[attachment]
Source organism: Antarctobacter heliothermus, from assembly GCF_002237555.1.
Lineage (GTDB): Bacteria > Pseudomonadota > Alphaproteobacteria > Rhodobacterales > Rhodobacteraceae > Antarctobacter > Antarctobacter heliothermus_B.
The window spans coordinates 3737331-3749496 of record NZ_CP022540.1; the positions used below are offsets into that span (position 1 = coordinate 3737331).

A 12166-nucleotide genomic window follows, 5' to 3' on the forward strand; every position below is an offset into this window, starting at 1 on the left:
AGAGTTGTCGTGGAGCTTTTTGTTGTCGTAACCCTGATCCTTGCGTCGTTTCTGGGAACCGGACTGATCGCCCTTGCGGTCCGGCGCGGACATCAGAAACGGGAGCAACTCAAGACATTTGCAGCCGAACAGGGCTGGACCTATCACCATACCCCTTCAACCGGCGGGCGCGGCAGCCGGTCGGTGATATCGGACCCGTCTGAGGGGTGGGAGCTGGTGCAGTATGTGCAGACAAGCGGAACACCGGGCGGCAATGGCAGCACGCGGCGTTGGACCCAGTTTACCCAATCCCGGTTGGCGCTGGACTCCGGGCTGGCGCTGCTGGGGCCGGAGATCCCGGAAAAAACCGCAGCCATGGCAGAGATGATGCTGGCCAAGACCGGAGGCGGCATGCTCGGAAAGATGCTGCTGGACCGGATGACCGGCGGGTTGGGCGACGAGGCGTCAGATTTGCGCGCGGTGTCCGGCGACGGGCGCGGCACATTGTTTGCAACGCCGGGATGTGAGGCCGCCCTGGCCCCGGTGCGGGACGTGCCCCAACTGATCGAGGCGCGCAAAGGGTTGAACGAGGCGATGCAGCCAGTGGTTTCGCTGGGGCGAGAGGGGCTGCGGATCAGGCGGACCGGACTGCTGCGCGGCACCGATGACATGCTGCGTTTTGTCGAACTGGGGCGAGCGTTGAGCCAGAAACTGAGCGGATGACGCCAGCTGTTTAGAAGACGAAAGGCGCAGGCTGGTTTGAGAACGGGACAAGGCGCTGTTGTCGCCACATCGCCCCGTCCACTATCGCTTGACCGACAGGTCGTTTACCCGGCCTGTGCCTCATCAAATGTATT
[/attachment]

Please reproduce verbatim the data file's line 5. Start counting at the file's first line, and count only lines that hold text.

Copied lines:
AGAGTTGTCGTGGAGCTTTTTGTTGTCGTAACCCTGATCCTTGCGTCGTTTCTGGGAACCGGACTGATCGCCCTTGCGGTCCGGCGCGGACATCAGAAACGGGAGCAACTCAAGACATTTGCAGCCGAACAGGGCTGGACCTATCACCATACCCCTTCAACCGGCGGGCGCGGCAGCCGGTCGGTGATATCGGACCCGTCTGAGGGGTGGGAGCTGGTGCAGTATGTGCAGACAAGCGGAACACCGGGCGGCAATGGCAGCACGCGGCGTTGGACCCAGTTTACCCAATCCCGGTTGGCGCTGGACTCCGGGCTGGCGCTGCTGGGGCCGGAGATCCCGGAAAAAACCGCAGCCATGGCAGAGATGATGCTGGCCAAGACCGGAGGCGGCATGCTCGGAAAGATGCTGCTGGACCGGATGACCGGCGGGTTGGGCGACGAGGCGTCAGATTTGCGCGCGGTGTCCGGCGACGGGCGCGGCACATTGTTTGCAACGCCGGGATGTGAGGCCGCCCTGGCCCCGGTGCGGGACGTGCCCCAACTGATCGAGGCGCGCAAAGGGTTGAACGAGGCGATGCAGCCAGTGGTTTCGCTGGGGCGAGAGGGGCTGCGGATCAGGCGGACCGGACTGCTGCGCGGCACCGATGACATGCTGCGTTTTGTCGAACTGGGGCGAGCGTTGAGCCAGAAACTGAGCGGATGACGCCAGCTGTTTAGAAGACGAAAGGCGCAGGCTGGTTTGAGAACGGGACAAGGCGCTGTTGTCGCCACATCGCCCCGTCCACTATCGCTTGACCGACAGGTCGTTTACCCGGCCTGTGCCTCATCAAATGTATT